Qualitative and quantitative research methods

Qualitative and quantitative research methods



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Qualitative and quantitative research methods have their separate and distinct characteristics. Whereas qualitative works are mostly descriptive and analytic, quantitative research works usually rely on statistics, numbers and mathematical data in the presentation of research findings and analyses. Furthermore, quantitative research is always a product of controlled experiments carried out following already-outlined rules in a structured environment. Used separately, each has its own advantages and disadvantages. Many research works combine both methods. Advocates of this combination believe that doing so enhances the validity and reliability of the resultant research.

This student believes that using the qualitative and quantitative methods together will have some advantages and disadvantages. On a positive note, a combined use of both research methods will afford researchers an opportunity to adopt a holistic approach to the study and analysis of any relevant research topic. Furthermore, combining qualitative and quantitative methods will be very cost-effective. Much-needed funds which could have been wasted via split researches can be saved and used for something else. That is not all. Qualitative research inculcates a lot of subjective material while quantitative research uses mostly objective data (Grove, Gray & Burns, 2015). Combining both affords the reader greater and more effective opportunity to critique the research findings. The reader may choose to concur or disagree with the research results after reviewing qualitative and quantitative analyses of the relevant subject matter.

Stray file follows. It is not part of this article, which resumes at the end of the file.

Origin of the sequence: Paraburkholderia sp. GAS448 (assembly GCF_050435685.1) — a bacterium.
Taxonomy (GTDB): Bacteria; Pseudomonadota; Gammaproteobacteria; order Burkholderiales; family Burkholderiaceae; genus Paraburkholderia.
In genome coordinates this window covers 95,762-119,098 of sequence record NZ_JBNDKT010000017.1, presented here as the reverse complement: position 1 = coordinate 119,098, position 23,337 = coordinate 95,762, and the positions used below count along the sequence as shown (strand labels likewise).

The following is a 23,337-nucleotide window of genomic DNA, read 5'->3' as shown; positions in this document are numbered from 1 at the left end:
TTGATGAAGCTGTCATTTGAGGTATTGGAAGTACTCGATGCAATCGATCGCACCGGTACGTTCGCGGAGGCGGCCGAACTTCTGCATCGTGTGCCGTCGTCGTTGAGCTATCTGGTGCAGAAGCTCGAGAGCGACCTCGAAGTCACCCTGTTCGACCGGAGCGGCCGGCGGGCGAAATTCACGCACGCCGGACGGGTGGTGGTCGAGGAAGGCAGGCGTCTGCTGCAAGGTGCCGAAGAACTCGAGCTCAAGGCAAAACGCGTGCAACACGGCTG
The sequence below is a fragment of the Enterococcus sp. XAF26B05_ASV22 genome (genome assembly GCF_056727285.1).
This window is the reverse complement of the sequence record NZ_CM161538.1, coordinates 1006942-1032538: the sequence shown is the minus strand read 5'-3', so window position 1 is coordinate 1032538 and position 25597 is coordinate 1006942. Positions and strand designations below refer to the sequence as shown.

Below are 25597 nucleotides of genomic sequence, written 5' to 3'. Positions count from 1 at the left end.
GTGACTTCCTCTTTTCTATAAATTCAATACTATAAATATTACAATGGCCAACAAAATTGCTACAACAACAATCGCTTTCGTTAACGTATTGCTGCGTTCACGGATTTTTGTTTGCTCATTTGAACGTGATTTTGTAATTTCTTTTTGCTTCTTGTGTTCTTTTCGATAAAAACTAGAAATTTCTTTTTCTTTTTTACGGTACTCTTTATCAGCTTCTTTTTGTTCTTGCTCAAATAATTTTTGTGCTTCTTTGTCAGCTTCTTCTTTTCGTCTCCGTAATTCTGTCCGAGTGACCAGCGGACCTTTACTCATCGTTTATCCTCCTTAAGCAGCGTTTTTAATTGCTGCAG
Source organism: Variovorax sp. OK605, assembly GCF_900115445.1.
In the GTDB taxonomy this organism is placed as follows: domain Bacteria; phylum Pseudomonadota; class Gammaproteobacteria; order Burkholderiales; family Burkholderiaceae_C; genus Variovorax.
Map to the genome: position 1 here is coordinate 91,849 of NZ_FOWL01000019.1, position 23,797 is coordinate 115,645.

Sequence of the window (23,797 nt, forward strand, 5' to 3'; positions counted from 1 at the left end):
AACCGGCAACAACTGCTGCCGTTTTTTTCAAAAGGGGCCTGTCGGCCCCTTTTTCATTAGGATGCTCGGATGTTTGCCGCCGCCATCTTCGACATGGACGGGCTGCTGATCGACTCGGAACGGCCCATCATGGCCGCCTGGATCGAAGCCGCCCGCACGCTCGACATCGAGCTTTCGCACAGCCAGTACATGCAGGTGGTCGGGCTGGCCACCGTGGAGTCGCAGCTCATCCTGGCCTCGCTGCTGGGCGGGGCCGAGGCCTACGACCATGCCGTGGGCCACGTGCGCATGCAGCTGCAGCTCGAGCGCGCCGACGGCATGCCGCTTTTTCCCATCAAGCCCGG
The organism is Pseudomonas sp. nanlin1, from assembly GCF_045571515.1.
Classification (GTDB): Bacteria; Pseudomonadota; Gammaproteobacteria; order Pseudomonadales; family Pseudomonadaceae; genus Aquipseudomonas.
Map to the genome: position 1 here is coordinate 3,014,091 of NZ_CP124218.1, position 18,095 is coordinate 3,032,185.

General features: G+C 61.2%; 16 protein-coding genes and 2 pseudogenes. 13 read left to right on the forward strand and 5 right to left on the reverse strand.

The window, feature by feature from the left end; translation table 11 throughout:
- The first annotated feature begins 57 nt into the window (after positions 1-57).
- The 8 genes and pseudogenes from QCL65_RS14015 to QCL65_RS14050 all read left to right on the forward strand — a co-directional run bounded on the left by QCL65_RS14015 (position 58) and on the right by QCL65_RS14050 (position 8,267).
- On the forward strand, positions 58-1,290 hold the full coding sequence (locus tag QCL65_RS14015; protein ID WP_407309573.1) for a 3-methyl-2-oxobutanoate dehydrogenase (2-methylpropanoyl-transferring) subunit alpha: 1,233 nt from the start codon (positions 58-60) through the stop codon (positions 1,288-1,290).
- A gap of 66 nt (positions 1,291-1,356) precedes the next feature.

On the negative side, adopting qualitative and quantitative approaches in the same research work may be temporally challenging. Quantitative researches take a long time depending on the subject matter and already-designated time. This time may be doubled if the qualitative method is included in the same work. Again, straddling both research methods may lead to poor output by a researcher. The inability to concentrate or focus on one approach may lead to a shoddy treatment of the subject matter. Lastly, a combination of both approaches may require more personnel for the analysis of data. The increase in personnel will come with corresponding consequences that may have far-reaching implications for the study.

As an Illustration, Peter, Devi & Nayak (2018) is a quantitative research carried out in India which sought to among other things, find a link between non-adherence to sterile techniques by nurses in Indian hospitals and urinary tract infections. The study was able to substantiate the hypothesis developed by the researchers. However, the researchers would have been able to produce a better study if the qualitative method was included even if minimally. This would have created more room for the researchers to outline their individual observations and other subjective but empirical data.